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" Every tax ought to be so contrived as both to take out and to keep out of the pockets of the people as little as possible, over and above what it brings into the public treasury of the state. "
The Black Book: Or, Corruption Unmasked! - Page 384
by John Wade - 1820
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The National Quarterly Review, Volumes 33-34

Periodicals - 1876
...manner, in which it is most likely to be convenient for the contributor to pay it, &c" Fourth. — Every tax ought to be so contrived as both to take...and above what it brings into the public treasury ot the State," &c. \ On the subject of rent he was equally just and comprehensive. \ In agriculture...
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An article, practical and theoretical, on taxation. Written for ..., Volume 82

John Ramsay M'Culloch - 1860
...must be his own fault if be ever suffers any considerable inconveniency from such taxes." Fourth. " Every tax ought to be so contrived as both to take out and to keep out of the pockets of the people as little as possible, over and above what it brings into...
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On Taxation: How it is Raised and how it is Expended

Leone Levi - Finance, Public - 1860 - 255 pages
...greater ease and more extended co-operation. Indirect taxes are said to be opposed to the principle that every tax ought to be so contrived as both to take out and to keep out of the pockets of the people as little as possible over and above what it brings into the...
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THE NEW AMERICAN CYCLOPAEDIA; A POPULAR DICTIONARY OF GENERAL KNOWLEDGE

GEORGE RIPLEY - 1862
...time, and in the manner, in which it is most likely to be convenient for the contributor to pay it. 4. Every tax ought to be so contrived as both to take...it brings into the public treasury of the state." The taxes of most of the nations of Europe prior to the present century were so levied as to violate...
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The new American cyclopędia, ed. by G. Ripley and C.A. Dana, Volume 15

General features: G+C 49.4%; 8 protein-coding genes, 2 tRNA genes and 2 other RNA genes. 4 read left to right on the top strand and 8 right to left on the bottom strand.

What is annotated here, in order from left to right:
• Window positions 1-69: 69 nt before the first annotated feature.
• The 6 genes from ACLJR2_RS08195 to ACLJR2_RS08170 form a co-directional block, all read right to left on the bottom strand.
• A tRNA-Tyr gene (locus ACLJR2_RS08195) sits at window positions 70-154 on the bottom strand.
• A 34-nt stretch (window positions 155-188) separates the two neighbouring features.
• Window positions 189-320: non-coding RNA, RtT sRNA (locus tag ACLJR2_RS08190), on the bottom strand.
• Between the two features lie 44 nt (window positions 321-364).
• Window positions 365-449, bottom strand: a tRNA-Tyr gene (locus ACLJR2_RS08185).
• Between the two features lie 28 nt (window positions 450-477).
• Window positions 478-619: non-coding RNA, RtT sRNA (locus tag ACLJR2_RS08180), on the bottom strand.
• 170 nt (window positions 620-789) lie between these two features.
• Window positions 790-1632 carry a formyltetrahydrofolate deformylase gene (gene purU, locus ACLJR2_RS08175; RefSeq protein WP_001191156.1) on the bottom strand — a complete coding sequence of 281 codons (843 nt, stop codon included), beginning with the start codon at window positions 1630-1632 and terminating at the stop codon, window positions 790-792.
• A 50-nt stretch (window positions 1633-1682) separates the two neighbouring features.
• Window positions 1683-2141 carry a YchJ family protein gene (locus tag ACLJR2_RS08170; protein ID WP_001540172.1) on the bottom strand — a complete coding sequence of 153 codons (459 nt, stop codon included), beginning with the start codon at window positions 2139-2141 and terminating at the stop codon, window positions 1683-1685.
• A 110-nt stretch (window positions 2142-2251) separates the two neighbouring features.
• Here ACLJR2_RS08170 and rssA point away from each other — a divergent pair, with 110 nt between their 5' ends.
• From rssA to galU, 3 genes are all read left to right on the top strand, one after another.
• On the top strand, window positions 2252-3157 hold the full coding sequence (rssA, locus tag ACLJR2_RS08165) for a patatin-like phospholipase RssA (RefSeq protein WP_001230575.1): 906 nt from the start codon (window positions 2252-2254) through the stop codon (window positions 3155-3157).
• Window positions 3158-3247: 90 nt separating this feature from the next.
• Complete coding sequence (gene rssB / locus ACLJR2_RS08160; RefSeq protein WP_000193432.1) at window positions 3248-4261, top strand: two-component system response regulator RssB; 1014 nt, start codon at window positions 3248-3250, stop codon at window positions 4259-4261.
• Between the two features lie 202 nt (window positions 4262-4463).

American cyclopaedia - 1862
...the manner, in which it is most likely to be convenient for the contributor to pay it. 4. Every tas ought to be so contrived as both to take out and keep...it brings into the ' public treasury of the state." The taxes of most of the nations of Europe prior to the present century were so levied as to violate...
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The People's Blue Book: Taxation as it Is, and as it Ought to be ...

Charles Tennant - England - 1862 - 706 pages
...time, or in the manner, in which it is most likely to be convenient for the contributor to pay it. 4. Every tax ought to be so contrived as both to take out and to keep out of the pockets of the people as little as possible, over and above what it brings into...
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A Treatise on the Principles and Practical Influence of Taxation and the ...

John Ramsay McCulloch - Debts, Public - 1863 - 524 pages
...must be his own fault if he ever suffers any considerable iuconveniency from such taxes. Fourth. — " Every tax ought to be so contrived as both to take out and to keep out of the pockets of the people as little as possible over and above what it brings into the...
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Report of proceedings at the seventh annual congress

National association for the promotion of social science - 1863
...shirked or repudiated by any honest man any more than any other debt. (2.) That taxation should take and keep out of the pockets of the people as little as possible beyond what it yields to the public exchequer. (3.) That the public revenue should be raised from the...
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Utilitarianism Explained and Exemplified in Moral and Political Government

Charles Tennant - Utilitarianism - 1864 - 463 pages
...temptation to commit the crime." Nearly a century ago, Adam Smith laid. it down as an admitted axiom that, " Every tax ought to be so contrived as both to take...as possible over and above what it brings into the Treasury of the State." Now, the effect of our system is, to reduce the purchasing power of the Wages...
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Hansard's Parliamentary Debates

Great Britain. Parliament - Great Britain - 1864
...revenue which he enjoyed under its protection, and that every tax ought to be so contrived as to take out of the pockets of the people as little as possible over and above the amount which it brought into the national treasury. As Mr. Stuart Mill said, those were the orthodox...
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